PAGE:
Unexpected discovery reveals a new mechanism for how the cerebellum extracts signal from noise

Research at the University of Calgary's Hotchkiss Brain Institute (HBI) has demonstrated the novel expression of an ion channel in Purkinje cells – specialized neurons in the cerebellum, the area of the brain responsible for movement. Ray W. Turner, PhD, Professor in the Department of Cell Biology & Anatomy and PhD student Jordan Engbers and colleagues published this finding in the January edition of the journal Proceedings of the National Academy of Sciences (PNAS).

This research identifies for the first time that an called KCa3.1 that was not previously believed to be expressed in the is actually present in . In addition, these researchers demonstrate the mechanism by which this ion channel allows Purkinje cells to filter sensory input in order to coordinate the body's movements.

The discovery was unexpected, as Engbers explains, "we didn't specifically go looking for this channel. A lot of time was spent trying to identify the source for an electrical current that we were observing and we finally found ourselves asking 'what evidence is there that KCa3.1 isn't in the brain?' So we ran some tests and all the pieces really fell into place."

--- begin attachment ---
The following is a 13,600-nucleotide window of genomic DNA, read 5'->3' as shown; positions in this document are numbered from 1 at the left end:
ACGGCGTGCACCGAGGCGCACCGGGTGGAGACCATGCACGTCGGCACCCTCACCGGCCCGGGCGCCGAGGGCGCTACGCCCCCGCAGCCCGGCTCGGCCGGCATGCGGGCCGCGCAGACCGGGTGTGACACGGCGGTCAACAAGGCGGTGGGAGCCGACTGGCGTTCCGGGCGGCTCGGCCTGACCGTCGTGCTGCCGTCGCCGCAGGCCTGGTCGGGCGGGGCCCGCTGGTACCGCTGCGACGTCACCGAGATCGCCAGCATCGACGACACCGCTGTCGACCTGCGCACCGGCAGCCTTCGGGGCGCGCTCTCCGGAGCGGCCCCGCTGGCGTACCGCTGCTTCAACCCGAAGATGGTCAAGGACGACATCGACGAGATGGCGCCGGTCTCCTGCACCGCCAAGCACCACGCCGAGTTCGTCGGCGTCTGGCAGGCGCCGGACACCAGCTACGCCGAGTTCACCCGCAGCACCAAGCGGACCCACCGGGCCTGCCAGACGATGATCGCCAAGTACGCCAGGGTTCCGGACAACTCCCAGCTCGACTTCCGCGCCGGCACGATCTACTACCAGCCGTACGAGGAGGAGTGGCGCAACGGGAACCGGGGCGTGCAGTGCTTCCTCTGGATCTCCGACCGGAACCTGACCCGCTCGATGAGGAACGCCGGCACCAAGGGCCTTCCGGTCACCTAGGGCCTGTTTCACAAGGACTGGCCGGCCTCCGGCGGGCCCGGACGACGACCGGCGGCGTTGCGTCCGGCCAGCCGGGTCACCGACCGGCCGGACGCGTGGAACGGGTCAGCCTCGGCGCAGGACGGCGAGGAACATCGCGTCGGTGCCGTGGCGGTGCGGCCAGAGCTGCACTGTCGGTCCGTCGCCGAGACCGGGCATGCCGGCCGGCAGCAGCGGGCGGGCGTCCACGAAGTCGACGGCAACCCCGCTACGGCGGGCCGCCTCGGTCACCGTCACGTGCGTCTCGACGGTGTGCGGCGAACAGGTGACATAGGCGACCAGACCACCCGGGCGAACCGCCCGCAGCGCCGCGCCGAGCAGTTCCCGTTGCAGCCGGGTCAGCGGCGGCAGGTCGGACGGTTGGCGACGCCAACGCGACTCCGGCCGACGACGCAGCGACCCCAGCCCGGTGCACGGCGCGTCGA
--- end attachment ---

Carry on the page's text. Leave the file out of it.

In the cerebellum, sensory input activates neurons called Purkinje cells that have to filter the information and respond only to relevant inputs to produce an appropriate movement response. Although this function of Purkinje cells has been well documented, Engbers and Turner take our understanding a step further by demonstrating that the KCa3.1 ion channel plays a key part in this process - acting as a gatekeeper to filter the enormous amount of incoming information.

As Turner explains, "these cells receive hundreds of thousands of signals every second from the body's sensory systems. KCa3.1 then allows the to filter out the background noise and respond to only the three or four inputs that are particularly relevant".

Engbers further describes the mechanism by which KCa3.1 filters out the unwanted information, "these channels are activated by an influx of calcium, which generates an inhibitory influence until the correct input is detected. Once the appropriate input is detected, the Purkinje cell responds with a burst of nerve impulses, which in turn initiates the proper motor response."

This research fills a substantial gap in understanding how neurons in the cerebellum process information. Engbers and Turner expect that continued research will identify KCa3.1 in other areas of the brain and that it will be responsible for several still unexplained phenomena observed in neuronal recordings.

"What we have found will help us understand how the cerebellum functions normally. Now that we have shown the scientific community this new information, we expect that it will become clear that KCa3.1 plays a much wider role in brain function," says Engbers.

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